I think the answer is that Boston wanted him for precisely some of the 'pro-Ference' arguments you made. If anything, the Bruins desperately need a hard-nosed, third-pairing blueliner to play behind (with?) Chara and give that team a little big of heart.

Chiarelli would have demanded a defenceman the other way in any deal for Stuart (they did, after all, already trade Jurcina) and who else would have been expendable on the Flames blueline?

who else would have been expendable on the Flames blueline?


Mclea, not intentionally, and I do understand the distinction. My Theory Only! is that Playfair perceived most (or certain) players "deferring" to Ference (and no I don't know exactly what I mean by that) who ought not to be. And I do *not* mean that the players were being trampled on against their will; more like they were allowing Ference to accept responsibility that they ought to have been accepting for themselves.

BD, I don't believe so. I think he would have been asked to "shut up" first, and Ference would have complied and/or we would have heard something about it.

Also unlikely: traded at the behest of powerful oil interests who didn't like that AFence was best buds with Al Gore and David Suzuki.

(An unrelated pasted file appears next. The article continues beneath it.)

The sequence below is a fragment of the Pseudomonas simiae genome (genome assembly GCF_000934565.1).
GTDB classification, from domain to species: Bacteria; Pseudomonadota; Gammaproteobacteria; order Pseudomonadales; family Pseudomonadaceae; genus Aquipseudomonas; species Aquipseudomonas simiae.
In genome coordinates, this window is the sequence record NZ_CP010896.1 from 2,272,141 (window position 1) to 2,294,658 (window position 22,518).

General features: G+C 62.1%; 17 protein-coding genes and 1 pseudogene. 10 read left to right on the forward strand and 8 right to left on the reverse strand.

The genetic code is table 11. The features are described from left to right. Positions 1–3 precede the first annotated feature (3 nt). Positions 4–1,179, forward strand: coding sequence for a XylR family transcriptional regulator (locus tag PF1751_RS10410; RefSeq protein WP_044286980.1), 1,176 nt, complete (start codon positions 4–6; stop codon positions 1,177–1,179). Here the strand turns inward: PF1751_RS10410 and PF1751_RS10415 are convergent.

Matt, please don't link to anything posted by Mike Hudema on this site again. Now I have to go take a shower.


Here's hoping the Bruins screw this up (how could they not, they're the Bruins) and Ference and Bergeron come the Oilers' way for say, our Bergeron and a pick.

A guy can dream.

Very interesting theory, especially with the Pepper comparison.

There's a couple random thoughts I have on the subject which I haven't articulated.
a) Why not trade Warrener? I'm not saying he is/was less valuable than Ference in the dressing room/on the ice. But the fact is that Warrener barely seems able to play two games in a row anymore. So now we could end up with Stuart and Zyuzin, instead of Stuart and Ference.
b) Very very strange that Ference did not put a no trade clause in his contract. He said something that implied that he expected not to get traded. If he expected it, why not ask for it in writing? If that was some sort of a verbal agreement, then it wouldn't have been unfair for Ference to expect it be included in his contract.

I had a dream the other night that Warrener was traded...straight up to the Red Wings for Lidstrom.

I will be glad when the trade deadline passes and I can return to fictional characters and talking animals instead of real people.